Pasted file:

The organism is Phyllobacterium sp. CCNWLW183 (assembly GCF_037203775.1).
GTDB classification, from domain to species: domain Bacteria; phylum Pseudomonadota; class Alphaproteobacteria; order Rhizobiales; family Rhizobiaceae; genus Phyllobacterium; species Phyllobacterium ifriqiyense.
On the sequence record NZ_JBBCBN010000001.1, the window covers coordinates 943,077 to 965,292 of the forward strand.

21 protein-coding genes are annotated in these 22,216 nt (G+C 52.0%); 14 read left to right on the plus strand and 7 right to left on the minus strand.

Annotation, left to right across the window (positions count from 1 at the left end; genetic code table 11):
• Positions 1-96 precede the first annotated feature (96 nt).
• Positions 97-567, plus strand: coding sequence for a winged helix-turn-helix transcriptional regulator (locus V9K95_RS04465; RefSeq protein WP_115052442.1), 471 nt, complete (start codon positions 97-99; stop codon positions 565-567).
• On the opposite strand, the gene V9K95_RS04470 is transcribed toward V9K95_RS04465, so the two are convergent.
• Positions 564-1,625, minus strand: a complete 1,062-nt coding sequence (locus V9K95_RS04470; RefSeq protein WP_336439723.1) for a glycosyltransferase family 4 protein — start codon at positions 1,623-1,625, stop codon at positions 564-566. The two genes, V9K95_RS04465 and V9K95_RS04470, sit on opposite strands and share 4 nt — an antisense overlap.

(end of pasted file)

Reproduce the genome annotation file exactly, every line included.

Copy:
The organism is Phyllobacterium sp. CCNWLW183 (assembly GCF_037203775.1).
GTDB classification, from domain to species: domain Bacteria; phylum Pseudomonadota; class Alphaproteobacteria; order Rhizobiales; family Rhizobiaceae; genus Phyllobacterium; species Phyllobacterium ifriqiyense.
On the sequence record NZ_JBBCBN010000001.1, the window covers coordinates 943,077 to 965,292 of the forward strand.

21 protein-coding genes are annotated in these 22,216 nt (G+C 52.0%); 14 read left to right on the plus strand and 7 right to left on the minus strand.

Annotation, left to right across the window (positions count from 1 at the left end; genetic code table 11):
• Positions 1-96 precede the first annotated feature (96 nt).
• Positions 97-567, plus strand: coding sequence for a winged helix-turn-helix transcriptional regulator (locus V9K95_RS04465; RefSeq protein WP_115052442.1), 471 nt, complete (start codon positions 97-99; stop codon positions 565-567).
• On the opposite strand, the gene V9K95_RS04470 is transcribed toward V9K95_RS04465, so the two are convergent.
• Positions 564-1,625, minus strand: a complete 1,062-nt coding sequence (locus V9K95_RS04470; RefSeq protein WP_336439723.1) for a glycosyltransferase family 4 protein — start codon at positions 1,623-1,625, stop codon at positions 564-566. The two genes, V9K95_RS04465 and V9K95_RS04470, sit on opposite strands and share 4 nt — an antisense overlap.